Postal Service employees will receive pay raise in December

U.S. Postal Service employees will see a wage boost when Dec. 11 pay checks are distributed, as the latest in a series of raises took effect on Nov. 21.

The increase is part of a 2006 agreement with unions, which also includes cost-of-living adjustments subject to economic conditions. Employees represented by the American Postal Workers and National Postal Mail Handlers unions will receive a 1.2 percent pay raise. Members of the National Rural Letter Carriers' Association and the National Association of Letter Carriers will see 1.5 percent and 1.9 percent raises, respectively. Due to the recession, there will be no COLAs.

This is the final increase under the APWU and NRLCA contracts, which are set to expire Nov. 20, 2010. NALC and NPMHU members, whose agreements extend to Nov. 20, 2011, will receive their last pay raise in November 2010.

"At a time when the Postal Service is experiencing severe financial difficulties, the contractual commitment must be honored, and the required 1.2 percent pay increase must be paid," said APWU President William Burrus in a statement.

The Postal Service early last week reported a $3.8 billion loss for fiscal 2009 despite several cost-cutting measures. Most notably, the agency reduced work hours by 115 million, the equivalent of 65,000 full-time employees, and cut $4 billion in retiree health benefit payments. Officials in 2010 expect a net loss of $7.8 billion and plan to cut an additional 93 million work hours, equal to 53,000 full-time employees, through attrition and reassignment of personnel.

The Postal Service during the next year also will consider reducing delivery days and changing retiree health benefits' pre-funding requirements, said Chief Financial Officer Joseph Corbett. Going to five-day delivery is "not enough in and of itself to right the ship," he said. "We need at least two changes in order to get back on track."

According to Postal Service officials, the pay raise was reflected in the budgeting process and will have no additional bearing on the agency's financial situation.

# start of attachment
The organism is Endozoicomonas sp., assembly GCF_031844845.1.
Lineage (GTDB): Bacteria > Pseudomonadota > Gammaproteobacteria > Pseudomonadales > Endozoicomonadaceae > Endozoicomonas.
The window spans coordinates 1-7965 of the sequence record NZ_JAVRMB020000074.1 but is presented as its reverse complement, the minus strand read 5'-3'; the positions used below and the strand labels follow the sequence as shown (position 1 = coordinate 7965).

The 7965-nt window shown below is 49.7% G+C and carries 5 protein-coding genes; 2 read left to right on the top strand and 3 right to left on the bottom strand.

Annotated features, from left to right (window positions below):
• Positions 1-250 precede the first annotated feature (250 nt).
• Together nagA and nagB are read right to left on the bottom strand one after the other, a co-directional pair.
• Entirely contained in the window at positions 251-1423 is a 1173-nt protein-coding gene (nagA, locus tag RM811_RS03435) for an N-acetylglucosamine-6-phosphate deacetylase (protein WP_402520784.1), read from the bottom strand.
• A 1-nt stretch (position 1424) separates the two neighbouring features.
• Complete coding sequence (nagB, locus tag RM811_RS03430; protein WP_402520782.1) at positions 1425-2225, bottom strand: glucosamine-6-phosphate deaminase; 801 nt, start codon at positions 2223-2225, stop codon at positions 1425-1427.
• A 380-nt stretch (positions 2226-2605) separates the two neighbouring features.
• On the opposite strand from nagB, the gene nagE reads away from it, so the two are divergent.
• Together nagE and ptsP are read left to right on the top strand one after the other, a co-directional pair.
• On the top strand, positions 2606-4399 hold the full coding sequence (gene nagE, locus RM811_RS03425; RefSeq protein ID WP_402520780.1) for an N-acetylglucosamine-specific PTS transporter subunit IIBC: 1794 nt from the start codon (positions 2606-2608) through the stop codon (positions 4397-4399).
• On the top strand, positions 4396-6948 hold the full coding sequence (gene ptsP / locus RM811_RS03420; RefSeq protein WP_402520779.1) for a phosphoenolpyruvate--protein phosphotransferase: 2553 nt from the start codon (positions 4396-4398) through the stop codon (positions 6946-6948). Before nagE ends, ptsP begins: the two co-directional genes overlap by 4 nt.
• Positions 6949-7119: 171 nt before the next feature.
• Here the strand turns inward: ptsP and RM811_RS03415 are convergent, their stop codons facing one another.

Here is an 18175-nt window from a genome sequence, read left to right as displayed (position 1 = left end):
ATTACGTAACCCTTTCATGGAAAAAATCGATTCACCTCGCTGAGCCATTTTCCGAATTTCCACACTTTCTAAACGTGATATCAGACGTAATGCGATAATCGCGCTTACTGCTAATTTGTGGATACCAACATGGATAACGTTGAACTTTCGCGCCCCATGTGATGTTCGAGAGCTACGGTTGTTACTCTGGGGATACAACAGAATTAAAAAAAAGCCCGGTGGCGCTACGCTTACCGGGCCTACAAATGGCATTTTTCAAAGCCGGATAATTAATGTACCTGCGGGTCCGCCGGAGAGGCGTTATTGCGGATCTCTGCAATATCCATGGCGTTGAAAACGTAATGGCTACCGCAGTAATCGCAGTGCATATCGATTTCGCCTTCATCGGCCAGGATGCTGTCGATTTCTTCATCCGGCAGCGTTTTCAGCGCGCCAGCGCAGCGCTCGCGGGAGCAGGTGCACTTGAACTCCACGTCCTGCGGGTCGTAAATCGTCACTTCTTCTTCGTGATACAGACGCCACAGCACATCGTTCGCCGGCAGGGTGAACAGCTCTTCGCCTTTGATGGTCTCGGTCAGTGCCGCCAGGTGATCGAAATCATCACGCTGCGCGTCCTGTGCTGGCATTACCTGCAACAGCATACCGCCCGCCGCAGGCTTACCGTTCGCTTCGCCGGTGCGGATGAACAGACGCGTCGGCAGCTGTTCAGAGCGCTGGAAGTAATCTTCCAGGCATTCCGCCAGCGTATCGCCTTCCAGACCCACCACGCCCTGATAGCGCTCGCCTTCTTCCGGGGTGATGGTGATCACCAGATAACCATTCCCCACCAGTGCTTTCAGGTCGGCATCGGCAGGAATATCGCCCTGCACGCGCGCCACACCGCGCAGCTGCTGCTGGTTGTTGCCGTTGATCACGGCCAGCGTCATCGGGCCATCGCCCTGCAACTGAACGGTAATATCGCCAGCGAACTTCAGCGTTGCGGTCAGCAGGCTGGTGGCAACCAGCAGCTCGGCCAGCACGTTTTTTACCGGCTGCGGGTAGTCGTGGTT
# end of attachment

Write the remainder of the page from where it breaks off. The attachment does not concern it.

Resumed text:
USPS on Nov. 20 announced that 241 stations and branches remain under consideration for consolidation or closure, though no final decisions have been made.

Stay up-to-date with federal news alerts and analysis — Sign up for GovExec's email newsletters.
Close [ x ] More from GovExec

Thank you for subscribing to newsletters from
We think these reports might interest you:

  • Going Agile:Revolutionizing Federal Digital Services Delivery

    Here’s one indication that times have changed: Harriet Tubman is going to be the next face of the twenty dollar bill. Another sign of change? The way in which the federal government arrived at that decision.

  • Cyber Risk Report: Cybercrime Trends from 2016

    In our first half 2016 cyber trends report, SurfWatch Labs threat intelligence analysts noted one key theme – the interconnected nature of cybercrime – and the second half of the year saw organizations continuing to struggle with that reality. The number of potential cyber threats, the pool of already compromised information, and the ease of finding increasingly sophisticated cybercriminal tools continued to snowball throughout the year.

  • Featured Content from RSA Conference: Dissed by NIST

    Learn more about the latest draft of the U.S. National Institute of Standards and Technology guidance document on authentication and lifecycle management.

  • GBC Issue Brief: The Future of 9-1-1

    A Look Into the Next Generation of Emergency Services

  • GBC Survey Report: Securing the Perimeters

    A candid survey on cybersecurity in state and local governments

  • The New IP: Moving Government Agencies Toward the Network of The Future

    Federal IT managers are looking to modernize legacy network infrastructures that are taxed by growing demands from mobile devices, video, vast amounts of data, and more. This issue brief discusses the federal government network landscape, as well as market, financial force drivers for network modernization.

  • eBook: State & Local Cybersecurity

    CenturyLink is committed to helping state and local governments meet their cybersecurity challenges. Towards that end, CenturyLink commissioned a study from the Government Business Council that looked at the perceptions, attitudes and experiences of state and local leaders around the cybersecurity issue. The results were surprising in a number of ways. Learn more about their findings and the ways in which state and local governments can combat cybersecurity threats with this eBook.


When you download a report, your information may be shared with the underwriters of that document.